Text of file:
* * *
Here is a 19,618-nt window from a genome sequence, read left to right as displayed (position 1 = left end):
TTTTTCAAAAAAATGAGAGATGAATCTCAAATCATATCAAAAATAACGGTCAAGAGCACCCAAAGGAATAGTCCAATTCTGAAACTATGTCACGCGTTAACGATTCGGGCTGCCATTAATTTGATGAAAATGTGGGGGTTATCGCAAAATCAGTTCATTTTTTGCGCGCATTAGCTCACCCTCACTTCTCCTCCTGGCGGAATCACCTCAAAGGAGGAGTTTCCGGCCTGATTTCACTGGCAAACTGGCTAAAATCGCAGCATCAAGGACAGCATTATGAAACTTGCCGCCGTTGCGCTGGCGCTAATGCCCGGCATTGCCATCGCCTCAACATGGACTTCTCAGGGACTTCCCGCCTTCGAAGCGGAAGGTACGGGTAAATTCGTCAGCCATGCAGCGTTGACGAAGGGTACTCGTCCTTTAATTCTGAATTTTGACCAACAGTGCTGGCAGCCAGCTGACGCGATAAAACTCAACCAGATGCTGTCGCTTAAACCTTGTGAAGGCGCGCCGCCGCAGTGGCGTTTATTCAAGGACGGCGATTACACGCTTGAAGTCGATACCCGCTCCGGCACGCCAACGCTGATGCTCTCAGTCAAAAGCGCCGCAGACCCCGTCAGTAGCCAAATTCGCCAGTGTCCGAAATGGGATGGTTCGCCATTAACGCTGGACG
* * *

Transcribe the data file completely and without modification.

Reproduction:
Here is a 19,618-nt window from a genome sequence, read left to right as displayed (position 1 = left end):
TTTTTCAAAAAAATGAGAGATGAATCTCAAATCATATCAAAAATAACGGTCAAGAGCACCCAAAGGAATAGTCCAATTCTGAAACTATGTCACGCGTTAACGATTCGGGCTGCCATTAATTTGATGAAAATGTGGGGGTTATCGCAAAATCAGTTCATTTTTTGCGCGCATTAGCTCACCCTCACTTCTCCTCCTGGCGGAATCACCTCAAAGGAGGAGTTTCCGGCCTGATTTCACTGGCAAACTGGCTAAAATCGCAGCATCAAGGACAGCATTATGAAACTTGCCGCCGTTGCGCTGGCGCTAATGCCCGGCATTGCCATCGCCTCAACATGGACTTCTCAGGGACTTCCCGCCTTCGAAGCGGAAGGTACGGGTAAATTCGTCAGCCATGCAGCGTTGACGAAGGGTACTCGTCCTTTAATTCTGAATTTTGACCAACAGTGCTGGCAGCCAGCTGACGCGATAAAACTCAACCAGATGCTGTCGCTTAAACCTTGTGAAGGCGCGCCGCCGCAGTGGCGTTTATTCAAGGACGGCGATTACACGCTTGAAGTCGATACCCGCTCCGGCACGCCAACGCTGATGCTCTCAGTCAAAAGCGCCGCAGACCCCGTCAGTAGCCAAATTCGCCAGTGTCCGAAATGGGATGGTTCGCCATTAACGCTGGACG